Materiality & Aggregation

2020

STEPS Research Programme, Lund University

Design, curation, exhibition architecture

Photographer: Kennet Ruona

Graphic design: Daniel Christensen

Materiality & Aggregation

An exhibition born out of a multidisciplinary collaboration between design and academic research.

We need to broaden our conceptions of plastics, with all its challenges and opportunities, in order to shift perspectives on how we design, produce, apply and use the material.

To rethink and re-evaluate to be able to reshape for a more sustainable future.

Kajsa Willner was assigned the mission by STEPS research programme to translate their research report into a curated design exhibition.

Materiality & Aggregation has its starting point in five proposed pathways for how to face society’s major sustainability challenges related to plastics.

The five pathways – reduce use, recycle more, fewer types, bio-based plastics sand biodegradable plastics – are interpreted separately in the exhibition but all together they will be crucial in the transition towards a more sustainable plastic future.

As a visitor you can approach the exhibition at different levels. Starting from the visual expression of the interpretations you can move on to read the exhibition text and reflect over the posed questions. You can also access the complete research report via a QR-code.

 

Interpretations

REDUCE – How can we put an end to the unnecessary consumption of disposable plastic? 28 disposable/on-the-go plastic articles moulded into bio-based plastic, 100% recycled acrylic sheets.

RECYCLE – How do we create products that are designed from the start to be reused and recycled in new or existing circular systems? The Troxler effect: stare at the point for 30 seconds. Steel, 100% recycled acrylic circle and base. Stare too blindly at details and you will lose sight of the holistic view required in a transition towards a more circular plastic system.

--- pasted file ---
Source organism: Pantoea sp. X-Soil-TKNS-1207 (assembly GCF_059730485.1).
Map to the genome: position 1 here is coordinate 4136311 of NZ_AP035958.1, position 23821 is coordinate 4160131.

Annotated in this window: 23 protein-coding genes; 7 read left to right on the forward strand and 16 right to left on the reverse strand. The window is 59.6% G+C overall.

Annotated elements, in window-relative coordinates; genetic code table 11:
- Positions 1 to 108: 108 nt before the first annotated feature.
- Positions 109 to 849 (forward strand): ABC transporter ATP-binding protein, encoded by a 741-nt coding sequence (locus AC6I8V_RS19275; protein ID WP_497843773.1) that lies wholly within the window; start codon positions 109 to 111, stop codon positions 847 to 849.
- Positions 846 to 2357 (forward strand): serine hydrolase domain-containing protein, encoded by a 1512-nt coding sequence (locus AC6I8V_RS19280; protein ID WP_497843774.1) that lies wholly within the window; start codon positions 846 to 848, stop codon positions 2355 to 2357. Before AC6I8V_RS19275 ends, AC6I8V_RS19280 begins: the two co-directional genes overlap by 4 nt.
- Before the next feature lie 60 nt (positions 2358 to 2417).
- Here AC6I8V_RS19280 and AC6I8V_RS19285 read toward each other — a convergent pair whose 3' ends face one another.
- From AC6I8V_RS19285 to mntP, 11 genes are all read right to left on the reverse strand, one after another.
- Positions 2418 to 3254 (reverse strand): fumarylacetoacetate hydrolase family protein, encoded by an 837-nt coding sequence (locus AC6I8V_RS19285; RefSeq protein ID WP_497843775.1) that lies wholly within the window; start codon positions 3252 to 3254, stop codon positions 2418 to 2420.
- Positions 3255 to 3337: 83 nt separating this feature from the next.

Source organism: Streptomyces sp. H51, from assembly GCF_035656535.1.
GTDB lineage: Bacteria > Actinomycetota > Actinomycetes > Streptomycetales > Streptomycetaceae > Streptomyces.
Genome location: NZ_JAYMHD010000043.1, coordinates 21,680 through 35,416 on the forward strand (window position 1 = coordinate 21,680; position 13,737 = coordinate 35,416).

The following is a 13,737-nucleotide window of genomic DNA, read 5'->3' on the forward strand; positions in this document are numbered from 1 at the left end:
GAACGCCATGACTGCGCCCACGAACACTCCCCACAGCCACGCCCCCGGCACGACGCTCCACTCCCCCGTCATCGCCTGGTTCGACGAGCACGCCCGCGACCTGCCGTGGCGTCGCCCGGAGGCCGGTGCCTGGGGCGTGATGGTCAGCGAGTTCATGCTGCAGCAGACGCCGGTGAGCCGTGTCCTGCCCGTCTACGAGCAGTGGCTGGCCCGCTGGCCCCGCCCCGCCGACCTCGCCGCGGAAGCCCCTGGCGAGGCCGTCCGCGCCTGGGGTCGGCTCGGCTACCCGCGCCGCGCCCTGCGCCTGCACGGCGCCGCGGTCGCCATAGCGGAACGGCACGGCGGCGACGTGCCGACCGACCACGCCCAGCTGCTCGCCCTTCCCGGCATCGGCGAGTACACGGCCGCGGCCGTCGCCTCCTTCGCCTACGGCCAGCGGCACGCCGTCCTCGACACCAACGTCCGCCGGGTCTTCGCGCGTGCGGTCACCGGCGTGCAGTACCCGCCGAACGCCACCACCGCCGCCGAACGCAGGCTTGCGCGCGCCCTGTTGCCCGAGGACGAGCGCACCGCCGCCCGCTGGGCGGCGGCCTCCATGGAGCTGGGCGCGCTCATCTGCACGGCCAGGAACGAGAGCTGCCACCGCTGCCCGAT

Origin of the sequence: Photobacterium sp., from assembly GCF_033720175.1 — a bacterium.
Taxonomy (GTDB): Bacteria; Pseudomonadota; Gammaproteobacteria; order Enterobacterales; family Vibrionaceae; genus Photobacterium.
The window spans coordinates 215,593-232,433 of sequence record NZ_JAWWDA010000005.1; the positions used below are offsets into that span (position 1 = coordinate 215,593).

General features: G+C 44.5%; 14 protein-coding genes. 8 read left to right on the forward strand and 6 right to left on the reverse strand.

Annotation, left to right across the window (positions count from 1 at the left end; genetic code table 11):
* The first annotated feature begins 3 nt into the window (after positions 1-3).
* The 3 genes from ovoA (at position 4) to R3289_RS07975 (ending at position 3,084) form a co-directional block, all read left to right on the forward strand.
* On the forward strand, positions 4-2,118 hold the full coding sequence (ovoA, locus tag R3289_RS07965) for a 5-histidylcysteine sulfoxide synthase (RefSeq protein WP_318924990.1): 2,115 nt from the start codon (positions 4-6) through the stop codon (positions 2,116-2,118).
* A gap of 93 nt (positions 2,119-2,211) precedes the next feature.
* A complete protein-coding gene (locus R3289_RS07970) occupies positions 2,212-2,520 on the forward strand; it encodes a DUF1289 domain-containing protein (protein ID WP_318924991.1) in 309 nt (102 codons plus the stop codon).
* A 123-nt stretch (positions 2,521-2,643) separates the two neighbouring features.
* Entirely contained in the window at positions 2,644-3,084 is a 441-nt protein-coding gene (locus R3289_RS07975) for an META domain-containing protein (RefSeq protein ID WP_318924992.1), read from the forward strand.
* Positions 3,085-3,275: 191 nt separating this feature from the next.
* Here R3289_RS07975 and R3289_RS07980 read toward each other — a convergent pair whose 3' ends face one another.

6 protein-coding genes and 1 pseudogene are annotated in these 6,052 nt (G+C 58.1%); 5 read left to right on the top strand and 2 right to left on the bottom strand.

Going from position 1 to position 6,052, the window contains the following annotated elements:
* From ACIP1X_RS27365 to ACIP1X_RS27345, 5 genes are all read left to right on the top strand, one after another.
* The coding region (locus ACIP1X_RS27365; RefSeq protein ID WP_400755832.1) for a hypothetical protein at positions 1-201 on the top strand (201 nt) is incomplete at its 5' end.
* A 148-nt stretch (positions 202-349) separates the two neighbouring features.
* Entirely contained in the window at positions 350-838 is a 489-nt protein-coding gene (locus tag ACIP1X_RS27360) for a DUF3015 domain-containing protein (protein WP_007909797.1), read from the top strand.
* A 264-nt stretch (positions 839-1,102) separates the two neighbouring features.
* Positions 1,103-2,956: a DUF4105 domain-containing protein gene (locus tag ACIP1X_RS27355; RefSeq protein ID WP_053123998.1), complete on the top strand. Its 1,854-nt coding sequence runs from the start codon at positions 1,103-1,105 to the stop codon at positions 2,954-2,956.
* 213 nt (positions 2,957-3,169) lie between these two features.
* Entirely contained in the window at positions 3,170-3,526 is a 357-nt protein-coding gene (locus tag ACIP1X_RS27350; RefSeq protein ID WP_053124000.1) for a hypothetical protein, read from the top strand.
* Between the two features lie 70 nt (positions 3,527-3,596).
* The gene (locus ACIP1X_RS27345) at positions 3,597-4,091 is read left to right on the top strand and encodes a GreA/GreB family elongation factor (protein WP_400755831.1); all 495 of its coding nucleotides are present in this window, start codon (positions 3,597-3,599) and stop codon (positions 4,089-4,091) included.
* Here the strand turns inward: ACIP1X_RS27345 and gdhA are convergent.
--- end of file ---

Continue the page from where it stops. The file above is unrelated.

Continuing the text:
FEWER TYPES – Can we opt out of some of the 1000s of different plastic types available on the market in order to simplify recycling? A patchwork of different plastic granules: recycled, bio-based, and sewn into 117 pockets of transparent fossil-based PEVA plastic.

BIO-BASED – How can we get bio-based plastics to seriously compete with oil-based plastics to reduce our carbon footprint? Bio-based plastic samples by STEPS researchers from various bio-based raw materials. Agar agar textiles and material samples by the designer. Showcase made from 100% recycled acrylic.

BIODEGRADABLE – Can biodegradable plastics be used for specific applications to reduce the accumulation of plastic pollution both on land and in the oceans? Cultures of microorganisms with potential to break down plastics. Box made of 100% recycled acrylic.

Scientists / Producer: STEPS (Sustainable Plastics and Transition Pathways) is a research programme with a vision of a future society in which plastics are sustainably produced using biobased raw materials which are used and recycled in a circular economy. The programme is coordinated by Lund University and funded by Mistra, the Swedish Foundation for Strategic Environmental Research. www.steps-mistra.se

Special thanks to: Johanna Sjögren Duthy & Maria Viweg for input on the text, and Victor Modin & Isabelle Magnusson as interns helping out with the production of the exhibition.

Collaborators/Sponsors: Tarkett | Rondo | General Plastic Scandinavia AB | HF Industri & Marine | Entropy Resins | VINK essåplast Group AB

Form Design / Center: www.formdesigncenter.com

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